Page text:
While the politics of the domestication of counter-terrorism laws and policies in Africa has been widely discussed, a critical analysis of the contents of these legislation and security frameworks, and the method of its implementation has not attracted similar attention. Through an empirical study, this chapter examines the nature of the Nigerian counter-terrorism laws, policies and structures. It argues that these laws are a reproduction of the United States and United Kingdom’s counter-terrorism frameworks, thus they glossed over the historical, political and social context of the Nigeria, which is characterize by a repressive state culture. Therefore, these counter-terrorism laws and policies provided an excuse for state agents to repress fundamental human rights and civil liberties and also credible opposition groups in guise of curbing terrorism. Consequently, these factors have rendered Nigerian counter-terrorism laws ineffective, as alienating human rights and civil liberties while countering terrorism helps to provide fertile grounds for the proliferation of terrorism.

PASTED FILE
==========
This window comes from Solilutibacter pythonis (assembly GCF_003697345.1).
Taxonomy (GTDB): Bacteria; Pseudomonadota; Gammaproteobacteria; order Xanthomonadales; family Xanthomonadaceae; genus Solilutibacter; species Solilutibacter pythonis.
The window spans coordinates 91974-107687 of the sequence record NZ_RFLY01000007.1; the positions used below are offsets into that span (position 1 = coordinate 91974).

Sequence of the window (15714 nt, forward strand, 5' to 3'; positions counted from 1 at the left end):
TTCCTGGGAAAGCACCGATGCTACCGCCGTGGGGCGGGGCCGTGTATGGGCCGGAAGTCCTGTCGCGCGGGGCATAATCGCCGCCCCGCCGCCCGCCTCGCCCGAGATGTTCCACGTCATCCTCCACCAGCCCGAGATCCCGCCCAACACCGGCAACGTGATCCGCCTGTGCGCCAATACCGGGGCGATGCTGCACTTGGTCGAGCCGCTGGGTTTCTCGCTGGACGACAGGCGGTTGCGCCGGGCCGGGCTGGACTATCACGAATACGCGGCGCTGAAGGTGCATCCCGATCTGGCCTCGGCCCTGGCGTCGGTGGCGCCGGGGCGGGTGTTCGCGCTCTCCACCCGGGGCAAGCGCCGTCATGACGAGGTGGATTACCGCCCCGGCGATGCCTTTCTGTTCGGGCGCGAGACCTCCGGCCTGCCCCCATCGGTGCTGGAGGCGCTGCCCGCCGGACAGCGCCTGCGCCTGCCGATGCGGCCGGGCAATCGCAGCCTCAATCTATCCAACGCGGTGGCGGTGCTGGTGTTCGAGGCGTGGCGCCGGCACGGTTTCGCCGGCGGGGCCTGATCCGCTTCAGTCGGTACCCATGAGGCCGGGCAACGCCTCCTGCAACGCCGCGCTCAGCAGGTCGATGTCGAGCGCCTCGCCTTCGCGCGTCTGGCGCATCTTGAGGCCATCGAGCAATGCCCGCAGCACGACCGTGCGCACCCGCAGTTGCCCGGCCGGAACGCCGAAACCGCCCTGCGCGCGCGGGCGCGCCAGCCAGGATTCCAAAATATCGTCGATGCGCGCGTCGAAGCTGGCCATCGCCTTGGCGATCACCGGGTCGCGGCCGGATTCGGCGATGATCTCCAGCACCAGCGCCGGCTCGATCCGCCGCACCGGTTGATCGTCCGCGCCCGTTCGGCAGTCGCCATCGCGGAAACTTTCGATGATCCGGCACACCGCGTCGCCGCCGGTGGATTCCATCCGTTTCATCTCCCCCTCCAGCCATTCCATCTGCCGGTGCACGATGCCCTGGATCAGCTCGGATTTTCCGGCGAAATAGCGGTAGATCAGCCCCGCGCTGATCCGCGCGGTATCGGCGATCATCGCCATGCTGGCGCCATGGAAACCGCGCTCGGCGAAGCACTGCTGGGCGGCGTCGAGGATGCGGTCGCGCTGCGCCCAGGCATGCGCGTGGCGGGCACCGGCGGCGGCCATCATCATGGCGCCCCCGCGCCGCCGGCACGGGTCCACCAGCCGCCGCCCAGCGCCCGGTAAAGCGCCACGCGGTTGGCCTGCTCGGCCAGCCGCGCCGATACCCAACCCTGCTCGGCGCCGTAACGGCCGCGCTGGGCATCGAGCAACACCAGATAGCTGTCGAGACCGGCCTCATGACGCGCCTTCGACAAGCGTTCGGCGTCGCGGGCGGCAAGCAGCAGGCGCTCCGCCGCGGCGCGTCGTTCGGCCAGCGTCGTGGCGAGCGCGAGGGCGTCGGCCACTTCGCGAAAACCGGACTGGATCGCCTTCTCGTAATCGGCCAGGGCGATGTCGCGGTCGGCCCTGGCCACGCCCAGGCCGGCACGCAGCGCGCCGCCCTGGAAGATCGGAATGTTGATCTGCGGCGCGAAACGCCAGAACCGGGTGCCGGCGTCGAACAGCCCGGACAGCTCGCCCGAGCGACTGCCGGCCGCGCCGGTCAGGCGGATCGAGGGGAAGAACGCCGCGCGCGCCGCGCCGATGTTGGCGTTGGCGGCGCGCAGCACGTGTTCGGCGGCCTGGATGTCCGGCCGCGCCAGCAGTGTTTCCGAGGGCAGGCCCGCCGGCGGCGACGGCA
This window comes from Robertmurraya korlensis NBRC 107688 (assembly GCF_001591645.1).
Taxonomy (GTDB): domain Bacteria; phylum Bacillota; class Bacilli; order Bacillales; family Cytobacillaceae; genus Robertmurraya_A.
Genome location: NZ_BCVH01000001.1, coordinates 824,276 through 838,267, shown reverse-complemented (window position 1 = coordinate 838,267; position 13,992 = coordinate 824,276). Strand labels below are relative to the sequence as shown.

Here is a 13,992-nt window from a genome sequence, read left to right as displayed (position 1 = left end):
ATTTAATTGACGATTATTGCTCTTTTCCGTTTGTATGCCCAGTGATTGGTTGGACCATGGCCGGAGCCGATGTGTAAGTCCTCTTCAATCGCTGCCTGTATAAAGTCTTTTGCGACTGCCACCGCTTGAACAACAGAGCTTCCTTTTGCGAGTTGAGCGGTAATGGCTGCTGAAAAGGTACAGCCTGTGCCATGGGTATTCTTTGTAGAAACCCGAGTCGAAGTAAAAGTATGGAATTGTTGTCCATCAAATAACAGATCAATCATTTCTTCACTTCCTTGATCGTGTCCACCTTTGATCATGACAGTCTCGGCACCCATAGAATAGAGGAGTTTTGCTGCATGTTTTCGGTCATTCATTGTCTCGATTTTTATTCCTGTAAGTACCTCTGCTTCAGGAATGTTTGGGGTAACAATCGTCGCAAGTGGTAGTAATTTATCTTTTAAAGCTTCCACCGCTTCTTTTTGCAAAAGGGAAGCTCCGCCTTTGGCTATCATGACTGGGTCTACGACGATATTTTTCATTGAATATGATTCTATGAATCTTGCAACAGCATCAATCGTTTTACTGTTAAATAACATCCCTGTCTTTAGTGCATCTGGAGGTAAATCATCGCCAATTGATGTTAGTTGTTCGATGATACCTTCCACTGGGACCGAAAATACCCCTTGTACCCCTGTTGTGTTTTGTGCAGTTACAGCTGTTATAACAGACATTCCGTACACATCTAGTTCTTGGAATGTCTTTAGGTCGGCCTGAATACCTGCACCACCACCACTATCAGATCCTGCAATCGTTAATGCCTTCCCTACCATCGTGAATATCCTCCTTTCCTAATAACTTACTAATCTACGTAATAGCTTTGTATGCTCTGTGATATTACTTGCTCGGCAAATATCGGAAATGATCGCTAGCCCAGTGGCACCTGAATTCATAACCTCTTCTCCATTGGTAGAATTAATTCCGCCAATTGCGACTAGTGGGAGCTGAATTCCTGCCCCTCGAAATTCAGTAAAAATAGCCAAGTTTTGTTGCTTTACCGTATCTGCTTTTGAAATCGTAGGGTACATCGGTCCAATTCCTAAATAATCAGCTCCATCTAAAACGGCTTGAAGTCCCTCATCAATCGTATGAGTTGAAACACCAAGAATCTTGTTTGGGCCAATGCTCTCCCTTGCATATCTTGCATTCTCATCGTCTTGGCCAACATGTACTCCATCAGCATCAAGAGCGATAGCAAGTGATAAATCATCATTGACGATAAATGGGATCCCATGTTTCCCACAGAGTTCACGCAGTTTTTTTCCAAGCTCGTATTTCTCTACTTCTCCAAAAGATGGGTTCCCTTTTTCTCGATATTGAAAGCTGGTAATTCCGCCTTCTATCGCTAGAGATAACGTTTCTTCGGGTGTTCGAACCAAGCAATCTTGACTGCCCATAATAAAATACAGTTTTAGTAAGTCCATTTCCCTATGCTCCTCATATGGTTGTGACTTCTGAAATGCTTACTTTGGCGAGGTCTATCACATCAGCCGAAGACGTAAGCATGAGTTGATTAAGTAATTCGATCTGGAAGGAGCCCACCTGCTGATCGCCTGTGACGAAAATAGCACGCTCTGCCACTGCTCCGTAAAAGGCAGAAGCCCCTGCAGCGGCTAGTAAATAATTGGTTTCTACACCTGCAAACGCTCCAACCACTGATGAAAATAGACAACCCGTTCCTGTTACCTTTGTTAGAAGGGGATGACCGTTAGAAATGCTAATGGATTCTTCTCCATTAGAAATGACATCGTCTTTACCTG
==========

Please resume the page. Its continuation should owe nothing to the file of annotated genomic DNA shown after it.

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This study was made possible by support from the Social Science Research Council’s Next Generation Social Sciences in Africa Fellowship, with funds provided by Carnegie Corporation of New York.
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Njoku, E.T. (2017). “Laws for Sale:” The Domestication of Counterterrorism Policies and Its Impact in Nigeria. In: Romaniuk, S., Grice, F., Irrera, D., Webb, S. (eds) The Palgrave Handbook of Global Counterterrorism Policy. Palgrave Macmillan, London. https://doi.org/10.1057/978-1-137-55769-8_48
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